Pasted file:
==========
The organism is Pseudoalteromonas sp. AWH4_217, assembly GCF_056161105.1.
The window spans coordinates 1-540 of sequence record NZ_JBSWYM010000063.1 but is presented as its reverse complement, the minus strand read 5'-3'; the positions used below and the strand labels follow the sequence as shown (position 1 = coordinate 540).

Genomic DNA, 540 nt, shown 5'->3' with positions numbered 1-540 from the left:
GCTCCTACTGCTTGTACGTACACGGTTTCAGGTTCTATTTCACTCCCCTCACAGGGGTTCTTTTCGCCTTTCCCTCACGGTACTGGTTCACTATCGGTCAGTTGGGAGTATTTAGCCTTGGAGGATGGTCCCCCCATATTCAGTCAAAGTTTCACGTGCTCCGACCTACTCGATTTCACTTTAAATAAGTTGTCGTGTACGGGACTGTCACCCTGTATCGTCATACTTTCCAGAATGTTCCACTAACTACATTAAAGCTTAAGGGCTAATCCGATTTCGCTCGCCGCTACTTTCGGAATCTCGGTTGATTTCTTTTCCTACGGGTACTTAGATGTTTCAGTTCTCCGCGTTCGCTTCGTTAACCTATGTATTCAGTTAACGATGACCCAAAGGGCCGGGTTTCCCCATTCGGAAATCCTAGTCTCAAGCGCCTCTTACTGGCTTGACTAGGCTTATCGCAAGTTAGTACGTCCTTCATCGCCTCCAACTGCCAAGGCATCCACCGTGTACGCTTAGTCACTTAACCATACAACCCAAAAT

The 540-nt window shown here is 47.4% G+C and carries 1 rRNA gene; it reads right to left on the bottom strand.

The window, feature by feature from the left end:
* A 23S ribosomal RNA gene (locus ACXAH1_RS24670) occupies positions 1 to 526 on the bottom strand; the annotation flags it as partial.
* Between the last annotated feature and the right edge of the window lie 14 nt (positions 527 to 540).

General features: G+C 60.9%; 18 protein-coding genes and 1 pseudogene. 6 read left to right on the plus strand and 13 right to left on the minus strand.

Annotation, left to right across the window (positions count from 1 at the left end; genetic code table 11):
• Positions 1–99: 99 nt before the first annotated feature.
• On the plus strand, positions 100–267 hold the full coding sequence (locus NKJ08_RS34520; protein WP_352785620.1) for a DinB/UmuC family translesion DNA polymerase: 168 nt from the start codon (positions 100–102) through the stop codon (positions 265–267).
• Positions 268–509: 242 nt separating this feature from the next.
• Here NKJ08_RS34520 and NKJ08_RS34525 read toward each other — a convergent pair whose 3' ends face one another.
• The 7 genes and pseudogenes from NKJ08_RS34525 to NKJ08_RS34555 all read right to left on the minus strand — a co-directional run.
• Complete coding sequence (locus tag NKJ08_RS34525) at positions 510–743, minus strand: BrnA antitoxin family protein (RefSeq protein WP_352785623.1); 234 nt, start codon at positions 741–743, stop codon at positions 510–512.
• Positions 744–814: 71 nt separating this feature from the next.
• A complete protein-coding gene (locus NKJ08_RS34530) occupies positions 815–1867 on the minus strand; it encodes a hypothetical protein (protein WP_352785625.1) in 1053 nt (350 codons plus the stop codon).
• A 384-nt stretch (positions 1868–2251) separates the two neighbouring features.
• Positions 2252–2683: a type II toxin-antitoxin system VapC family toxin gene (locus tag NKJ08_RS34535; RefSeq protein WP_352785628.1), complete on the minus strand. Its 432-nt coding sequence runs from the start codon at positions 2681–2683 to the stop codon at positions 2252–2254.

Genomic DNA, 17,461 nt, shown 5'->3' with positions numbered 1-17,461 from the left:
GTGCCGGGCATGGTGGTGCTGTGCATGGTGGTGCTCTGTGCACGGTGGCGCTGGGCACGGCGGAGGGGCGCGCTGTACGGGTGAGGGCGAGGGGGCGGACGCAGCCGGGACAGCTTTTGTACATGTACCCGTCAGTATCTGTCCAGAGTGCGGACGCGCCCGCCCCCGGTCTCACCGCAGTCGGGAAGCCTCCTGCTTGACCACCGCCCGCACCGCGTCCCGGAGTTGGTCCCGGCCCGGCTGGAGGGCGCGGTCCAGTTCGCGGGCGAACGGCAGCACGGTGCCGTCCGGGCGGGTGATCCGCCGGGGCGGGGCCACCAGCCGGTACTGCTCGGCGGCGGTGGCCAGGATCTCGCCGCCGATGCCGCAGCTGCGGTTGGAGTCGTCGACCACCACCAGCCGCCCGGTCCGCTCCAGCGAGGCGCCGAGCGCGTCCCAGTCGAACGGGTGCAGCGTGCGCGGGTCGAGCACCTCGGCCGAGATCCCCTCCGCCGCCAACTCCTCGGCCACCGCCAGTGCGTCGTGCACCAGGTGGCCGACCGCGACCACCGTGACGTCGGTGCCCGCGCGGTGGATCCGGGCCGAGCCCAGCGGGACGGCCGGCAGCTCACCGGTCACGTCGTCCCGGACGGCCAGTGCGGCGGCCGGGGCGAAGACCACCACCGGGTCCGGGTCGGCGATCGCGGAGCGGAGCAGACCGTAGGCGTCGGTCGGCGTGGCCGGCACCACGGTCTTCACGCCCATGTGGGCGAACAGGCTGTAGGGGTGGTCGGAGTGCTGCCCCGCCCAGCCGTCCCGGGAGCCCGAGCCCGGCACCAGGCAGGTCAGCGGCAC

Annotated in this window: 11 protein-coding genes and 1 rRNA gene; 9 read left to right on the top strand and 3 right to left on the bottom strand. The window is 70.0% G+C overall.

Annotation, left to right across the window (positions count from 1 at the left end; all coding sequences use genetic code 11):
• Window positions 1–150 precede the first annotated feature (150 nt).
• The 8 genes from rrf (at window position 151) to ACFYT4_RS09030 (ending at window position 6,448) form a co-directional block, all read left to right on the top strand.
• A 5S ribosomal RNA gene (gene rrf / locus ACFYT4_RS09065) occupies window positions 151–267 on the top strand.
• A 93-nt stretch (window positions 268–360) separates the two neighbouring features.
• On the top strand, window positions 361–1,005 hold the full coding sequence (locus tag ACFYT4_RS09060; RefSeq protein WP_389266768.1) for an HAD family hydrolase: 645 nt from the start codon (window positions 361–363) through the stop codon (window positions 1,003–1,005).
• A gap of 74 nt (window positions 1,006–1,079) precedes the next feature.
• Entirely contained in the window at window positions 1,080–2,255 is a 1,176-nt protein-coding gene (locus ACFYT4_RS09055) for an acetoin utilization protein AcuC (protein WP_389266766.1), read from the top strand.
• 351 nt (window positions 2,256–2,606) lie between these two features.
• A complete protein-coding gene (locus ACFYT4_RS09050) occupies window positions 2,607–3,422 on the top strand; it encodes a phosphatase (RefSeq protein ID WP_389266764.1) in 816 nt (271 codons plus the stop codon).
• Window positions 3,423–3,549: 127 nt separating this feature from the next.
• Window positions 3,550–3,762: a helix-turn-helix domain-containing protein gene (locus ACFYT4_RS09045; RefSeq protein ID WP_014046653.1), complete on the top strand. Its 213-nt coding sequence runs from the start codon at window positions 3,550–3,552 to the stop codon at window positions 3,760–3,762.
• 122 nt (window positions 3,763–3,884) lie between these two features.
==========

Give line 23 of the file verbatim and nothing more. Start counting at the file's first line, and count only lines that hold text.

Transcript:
Annotated in this window: 11 protein-coding genes and 1 rRNA gene; 9 read left to right on the top strand and 3 right to left on the bottom strand. The window is 70.0% G+C overall.